No matter when your MBA starts, professional job recruiters will descend on the campus soon after you arrive. They are looking to cull the best and the brightest of your class. By now, you should have turned in a structured career plan with the help of career advisors and peers. This latest version should be submitted to alumni for comments and validation.
By this time, career services officers are keen for you to have honed your career management skills as they have gone to great lengths to attract corporate recruiters to the MBA career fairs. They have invited top companies to recruit from their talent pool while enabling you to have privileged access to these recruiters. Campus fairs are often followed up with on-campus interviews, where selected participants are invited to elaborate more fully on the merits of their career plan before a panel of interested recruiters.
Not all students meet the right people at MBA career fairs and business schools provide other means for students to find success on the job market. Many full-time MBA programs and even some part-time ones offer internships or consulting projects to enable students to connect with the corporate world. Typically lasting four to six months, these corporate experiences enable students to complete a supervised project while gaining valuable experience in their chosen sector or activity. Companies also benefit from the exchange, particularly those looking for candidates with specific skills and experience.
Because these internships are supervised, students can draw many valuable lessons as to whether their interests, abilities and motivation match the targeted corporate sector or function. If you were not happy with your choice, your dedicated supervisor will recommend different career strategies and organizational cultures where you will be successful. Trial and error is the way to resolve this common dilemma.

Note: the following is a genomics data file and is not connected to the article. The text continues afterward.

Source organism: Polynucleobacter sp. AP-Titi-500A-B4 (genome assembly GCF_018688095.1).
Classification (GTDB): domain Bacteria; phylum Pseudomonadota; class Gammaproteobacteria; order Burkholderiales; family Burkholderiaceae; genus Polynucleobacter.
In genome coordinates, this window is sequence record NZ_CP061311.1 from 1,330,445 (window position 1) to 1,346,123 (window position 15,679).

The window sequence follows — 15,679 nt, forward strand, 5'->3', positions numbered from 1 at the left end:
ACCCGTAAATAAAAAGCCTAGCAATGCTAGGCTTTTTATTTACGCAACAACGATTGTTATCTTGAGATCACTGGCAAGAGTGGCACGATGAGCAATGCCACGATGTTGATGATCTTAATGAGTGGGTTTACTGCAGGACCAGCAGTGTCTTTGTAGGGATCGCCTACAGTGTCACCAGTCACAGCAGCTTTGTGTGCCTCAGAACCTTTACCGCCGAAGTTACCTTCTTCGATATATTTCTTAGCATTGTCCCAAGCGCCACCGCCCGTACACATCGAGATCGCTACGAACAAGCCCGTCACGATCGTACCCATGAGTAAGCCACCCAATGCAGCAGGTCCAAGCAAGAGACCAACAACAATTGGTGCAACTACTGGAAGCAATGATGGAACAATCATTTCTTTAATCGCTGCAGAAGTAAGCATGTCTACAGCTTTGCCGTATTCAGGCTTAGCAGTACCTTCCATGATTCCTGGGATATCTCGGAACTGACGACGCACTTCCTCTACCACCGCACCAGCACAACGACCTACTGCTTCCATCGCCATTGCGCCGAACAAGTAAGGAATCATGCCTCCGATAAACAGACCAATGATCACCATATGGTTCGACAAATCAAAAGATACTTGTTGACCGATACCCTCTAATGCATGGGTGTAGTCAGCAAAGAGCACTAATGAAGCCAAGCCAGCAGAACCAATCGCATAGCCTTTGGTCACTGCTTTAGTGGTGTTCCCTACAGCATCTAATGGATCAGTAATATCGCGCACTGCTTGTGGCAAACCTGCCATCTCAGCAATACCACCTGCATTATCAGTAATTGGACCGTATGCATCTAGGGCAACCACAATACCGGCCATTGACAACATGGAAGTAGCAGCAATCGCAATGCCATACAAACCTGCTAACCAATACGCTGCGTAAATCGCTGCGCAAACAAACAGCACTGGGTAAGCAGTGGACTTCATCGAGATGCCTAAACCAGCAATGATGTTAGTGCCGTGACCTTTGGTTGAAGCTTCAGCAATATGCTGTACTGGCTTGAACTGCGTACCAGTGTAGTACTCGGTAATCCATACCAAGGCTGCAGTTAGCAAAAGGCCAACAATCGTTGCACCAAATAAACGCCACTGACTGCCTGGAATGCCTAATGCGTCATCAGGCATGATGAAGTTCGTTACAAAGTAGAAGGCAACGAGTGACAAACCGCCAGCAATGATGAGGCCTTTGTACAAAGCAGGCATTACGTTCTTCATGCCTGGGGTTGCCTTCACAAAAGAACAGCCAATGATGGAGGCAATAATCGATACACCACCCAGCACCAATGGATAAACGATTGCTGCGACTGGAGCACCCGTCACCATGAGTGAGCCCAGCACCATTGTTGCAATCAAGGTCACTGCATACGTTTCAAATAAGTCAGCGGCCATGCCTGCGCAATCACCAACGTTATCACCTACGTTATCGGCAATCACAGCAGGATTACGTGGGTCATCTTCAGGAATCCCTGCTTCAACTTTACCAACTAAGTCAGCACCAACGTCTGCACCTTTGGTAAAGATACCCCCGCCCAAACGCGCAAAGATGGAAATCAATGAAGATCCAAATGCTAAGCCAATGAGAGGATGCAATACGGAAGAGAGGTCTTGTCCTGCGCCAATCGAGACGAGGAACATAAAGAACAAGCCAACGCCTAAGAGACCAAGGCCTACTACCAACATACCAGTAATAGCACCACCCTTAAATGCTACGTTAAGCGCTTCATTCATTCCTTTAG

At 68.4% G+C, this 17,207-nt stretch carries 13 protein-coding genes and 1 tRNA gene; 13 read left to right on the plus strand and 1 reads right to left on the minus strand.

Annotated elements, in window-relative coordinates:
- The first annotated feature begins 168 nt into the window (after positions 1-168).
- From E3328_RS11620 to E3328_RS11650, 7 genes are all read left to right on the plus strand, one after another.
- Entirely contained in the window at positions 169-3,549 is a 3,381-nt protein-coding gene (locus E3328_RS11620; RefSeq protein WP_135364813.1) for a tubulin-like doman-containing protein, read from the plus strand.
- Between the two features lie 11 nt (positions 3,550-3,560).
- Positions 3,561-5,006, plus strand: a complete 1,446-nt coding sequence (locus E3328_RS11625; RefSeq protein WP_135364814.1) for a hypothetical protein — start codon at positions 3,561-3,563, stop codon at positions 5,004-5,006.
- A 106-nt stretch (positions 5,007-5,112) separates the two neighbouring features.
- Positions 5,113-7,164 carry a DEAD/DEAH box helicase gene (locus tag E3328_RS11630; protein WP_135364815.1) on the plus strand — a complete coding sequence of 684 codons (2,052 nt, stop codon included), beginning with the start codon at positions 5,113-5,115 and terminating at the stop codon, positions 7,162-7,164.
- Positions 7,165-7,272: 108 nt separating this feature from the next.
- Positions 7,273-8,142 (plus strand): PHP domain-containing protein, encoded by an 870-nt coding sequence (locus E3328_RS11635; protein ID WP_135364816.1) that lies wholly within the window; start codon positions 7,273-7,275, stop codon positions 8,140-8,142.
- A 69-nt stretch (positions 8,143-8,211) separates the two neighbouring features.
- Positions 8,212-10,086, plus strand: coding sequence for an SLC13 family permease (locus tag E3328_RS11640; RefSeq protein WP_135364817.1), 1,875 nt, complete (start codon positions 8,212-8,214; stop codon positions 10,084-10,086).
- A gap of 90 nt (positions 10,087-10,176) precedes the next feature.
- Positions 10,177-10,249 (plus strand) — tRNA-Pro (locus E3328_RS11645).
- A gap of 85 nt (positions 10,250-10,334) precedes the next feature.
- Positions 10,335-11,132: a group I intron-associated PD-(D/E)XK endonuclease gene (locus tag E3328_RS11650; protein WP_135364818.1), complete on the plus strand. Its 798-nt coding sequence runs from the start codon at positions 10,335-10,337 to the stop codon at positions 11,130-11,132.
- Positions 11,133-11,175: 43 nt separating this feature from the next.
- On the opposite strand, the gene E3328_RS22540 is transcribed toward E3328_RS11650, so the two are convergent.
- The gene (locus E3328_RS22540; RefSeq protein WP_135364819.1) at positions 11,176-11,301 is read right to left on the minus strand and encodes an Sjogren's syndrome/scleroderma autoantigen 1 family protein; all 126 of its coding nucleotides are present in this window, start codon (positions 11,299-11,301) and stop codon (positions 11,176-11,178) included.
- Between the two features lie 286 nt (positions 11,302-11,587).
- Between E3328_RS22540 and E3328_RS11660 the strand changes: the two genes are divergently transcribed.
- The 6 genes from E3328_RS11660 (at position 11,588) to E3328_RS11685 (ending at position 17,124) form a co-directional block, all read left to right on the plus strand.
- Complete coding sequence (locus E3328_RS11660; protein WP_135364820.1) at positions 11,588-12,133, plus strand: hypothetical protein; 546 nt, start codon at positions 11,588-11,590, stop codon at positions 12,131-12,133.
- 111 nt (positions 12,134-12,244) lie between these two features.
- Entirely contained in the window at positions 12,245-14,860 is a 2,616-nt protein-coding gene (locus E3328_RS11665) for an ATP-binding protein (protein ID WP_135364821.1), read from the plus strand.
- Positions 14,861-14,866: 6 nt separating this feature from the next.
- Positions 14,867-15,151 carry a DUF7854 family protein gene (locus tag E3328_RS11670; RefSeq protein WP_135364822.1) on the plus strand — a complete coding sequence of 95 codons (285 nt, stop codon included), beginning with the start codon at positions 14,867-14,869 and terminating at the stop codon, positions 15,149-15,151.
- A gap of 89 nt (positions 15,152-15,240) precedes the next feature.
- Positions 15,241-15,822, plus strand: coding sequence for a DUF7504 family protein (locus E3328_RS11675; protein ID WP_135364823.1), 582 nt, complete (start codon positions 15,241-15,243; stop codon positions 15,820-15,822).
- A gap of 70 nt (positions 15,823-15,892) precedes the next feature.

Once you have finished your MBA, the career services department will provide huge support. Most departments have developed an extensive corporate database, which is always available to alumni and updated constantly. They also keep track of the sectors in the global economy that are recruiting.
In addition, you can find out detailed information about salary expectations in certain sectors, and even the remuneration policy in a particular company. A quick search through the careers database or a telephone call to a careers officer can help put you on the right track to new opportunities. In addition, you can gather information from the careers department about the local alumni network in your city or region.
Once you have a job offer, the salary and signing-on bonus are likely to come up as points of negotiation. This is the time to keep some humility and remember that your new employer is providing you with the opportunity to move up the corporate ladder, not go straight to the top. An MBA is a lifelong passport for career growth and in due course will pay for itself many times over. According to the 2010 Financial Times rankings of Global MBA programmes, alumni from the top 10 programmes reported that their salaries had increased by an average of 120 percent in the three years from starting the programme to $150,200,
IE Business School, for example, reported salary increases of more than 159 percent over the period to $134,392. Once you're in a job, you can be sure of one thing, an MBA is all about creating a foundation upon which you can build a solid career. According to the Financial Times, most MBA alumni were satisfied with their career development following the MBA: 87 percent of those who responded reported that they had obtained both career progression and higher earnings.